IANAL, but it seems to me that the buyer's agent is unethically trying to mess with the deal. If the listing says 2%/2%, and the buyer makes an offer at that price, then the buyer's agent gets whatever is in the listing. The buyer's agent can't kill a deal simply because they don't like the commission they get. And, any argument they might have is with the buyer not the seller.

Simply put, a buyer's agent who tries to kill a deal because they don't like the commission is not acting in the best interests of their client, and that seems to be highly unethical. It's not all about the agent, it's about the client.

Tell the agent to pound sand on the commission. The agent has to submit any offers put forth by the buyer, and pass on any counters/acceptances, etc from the seller. If the offer is one you will accept, accept it. Leave out any commission reference, etc.
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Old 04-29-2018, 09:48 AM
 
Location: Athol, Idaho
2,182 posts, read 1,055,031 times
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Quote:
Originally Posted by WRM20 View Post
IANAL, but it seems to me that the buyer's agent is unethically trying to mess with the deal. If the listing says 2%/2%, and the buyer makes an offer at that price, then the buyer's agent gets whatever is in the listing. The buyer's agent can't kill a deal simply because they don't like the commission they get. And, any argument they might have is with the buyer not the seller.

Simply put, a buyer's agent who tries to kill a deal because they don't like the commission is not acting in the best interests of their client, and that seems to be highly unethical. It's not all about the agent, it's about the client.

Tell the agent to pound sand on the commission. The agent has to submit any offers put forth by the buyer, and pass on any counters/acceptances, etc from the seller. If the offer is one you will accept, accept it. Leave out any commission reference, etc.
What hasn't been explained yet is that we are talking about 2 different contracts here. Likely there is first a contract between the buyer and their agent.. stating that the buyers agent will be paid 3 percent. This means that if a seller is offering 2 percent the buyer is then responsible for paying the 1 percent difference should they choose to enter into the second contract which is a purchase and sale for that house.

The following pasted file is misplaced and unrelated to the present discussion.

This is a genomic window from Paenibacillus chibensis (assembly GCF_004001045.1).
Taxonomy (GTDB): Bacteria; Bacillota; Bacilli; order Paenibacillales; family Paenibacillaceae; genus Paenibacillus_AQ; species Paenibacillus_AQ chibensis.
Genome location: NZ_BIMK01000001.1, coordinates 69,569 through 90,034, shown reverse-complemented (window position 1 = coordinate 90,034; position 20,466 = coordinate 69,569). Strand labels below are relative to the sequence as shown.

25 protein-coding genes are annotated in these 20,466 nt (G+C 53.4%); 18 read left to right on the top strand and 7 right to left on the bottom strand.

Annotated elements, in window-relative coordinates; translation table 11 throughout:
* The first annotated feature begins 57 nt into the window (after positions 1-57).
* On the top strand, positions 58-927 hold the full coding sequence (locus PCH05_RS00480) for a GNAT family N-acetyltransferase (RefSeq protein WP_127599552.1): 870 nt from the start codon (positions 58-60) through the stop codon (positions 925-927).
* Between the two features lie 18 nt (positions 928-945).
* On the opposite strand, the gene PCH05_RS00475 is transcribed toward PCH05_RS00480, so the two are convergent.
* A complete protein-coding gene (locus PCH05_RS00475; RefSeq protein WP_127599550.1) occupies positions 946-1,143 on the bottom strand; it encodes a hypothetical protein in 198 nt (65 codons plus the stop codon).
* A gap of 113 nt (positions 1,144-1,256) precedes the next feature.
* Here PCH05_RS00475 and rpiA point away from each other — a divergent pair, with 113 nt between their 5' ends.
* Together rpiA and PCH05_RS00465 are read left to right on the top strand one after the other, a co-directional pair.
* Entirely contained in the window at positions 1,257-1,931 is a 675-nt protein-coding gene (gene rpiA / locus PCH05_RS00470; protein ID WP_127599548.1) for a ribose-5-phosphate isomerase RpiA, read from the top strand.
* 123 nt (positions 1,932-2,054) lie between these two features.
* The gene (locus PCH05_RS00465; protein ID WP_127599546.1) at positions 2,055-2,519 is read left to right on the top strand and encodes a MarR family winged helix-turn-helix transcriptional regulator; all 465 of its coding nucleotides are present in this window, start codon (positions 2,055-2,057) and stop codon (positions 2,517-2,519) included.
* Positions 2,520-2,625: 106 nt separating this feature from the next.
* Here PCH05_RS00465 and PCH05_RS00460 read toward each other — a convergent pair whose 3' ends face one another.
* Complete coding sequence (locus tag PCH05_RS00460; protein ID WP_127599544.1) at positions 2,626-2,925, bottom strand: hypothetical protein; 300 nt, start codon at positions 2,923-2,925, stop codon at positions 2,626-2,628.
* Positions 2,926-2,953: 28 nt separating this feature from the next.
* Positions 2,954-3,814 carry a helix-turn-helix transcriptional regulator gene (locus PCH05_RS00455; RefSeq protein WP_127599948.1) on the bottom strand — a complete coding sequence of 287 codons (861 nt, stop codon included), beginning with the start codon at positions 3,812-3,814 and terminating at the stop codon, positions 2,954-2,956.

The other 1 percent has to be addressed because the buyer is responsible for paying it. I think what Mike has tried to tell people is that you can write the math portion of the contract differently so it all comes out acceptable to everyone. You can't just ignore it.
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Old 04-29-2018, 10:11 AM
 
1,128 posts, read 516,401 times
Reputation: 1794
Quote:
Originally Posted by I love boots. View Post
What hasn't been explained yet is that we are talking about 2 different contracts here. Likely there is first a contract between the buyer and their agent.. stating that the buyers agent will be paid 3 percent. This means that if a seller is offering 2 percent the buyer is then responsible for paying the 1 percent difference should they choose to enter into the second contract which is a purchase and sale for that house.

The other 1 percent has to be addressed because the buyer is responsible for paying it. I think what Mike has tried to tell people is that you can write the math portion of the contract differently so it all comes out acceptable to everyone. You can't just ignore it.
As a seller, sure I can. The contract between the buyer and the buyer's agent is really none of my concern. Now, if the buyer makes an offer that says that the offer includes an extra 1% for the buyer's agent, we can certainly consider structuring the close that way, but I may or may not play along. The buyer can also structure the closing to ensure that the seller gets paid correctly, and the buyer's agent gets what they want. IT's only a big issue if the buyer is trying to buy more property than they can really afford, and don't want to, or can't, come up with an extra $5,000 for the 1% I am not going to cover as seller, assuming a $500,000 offer.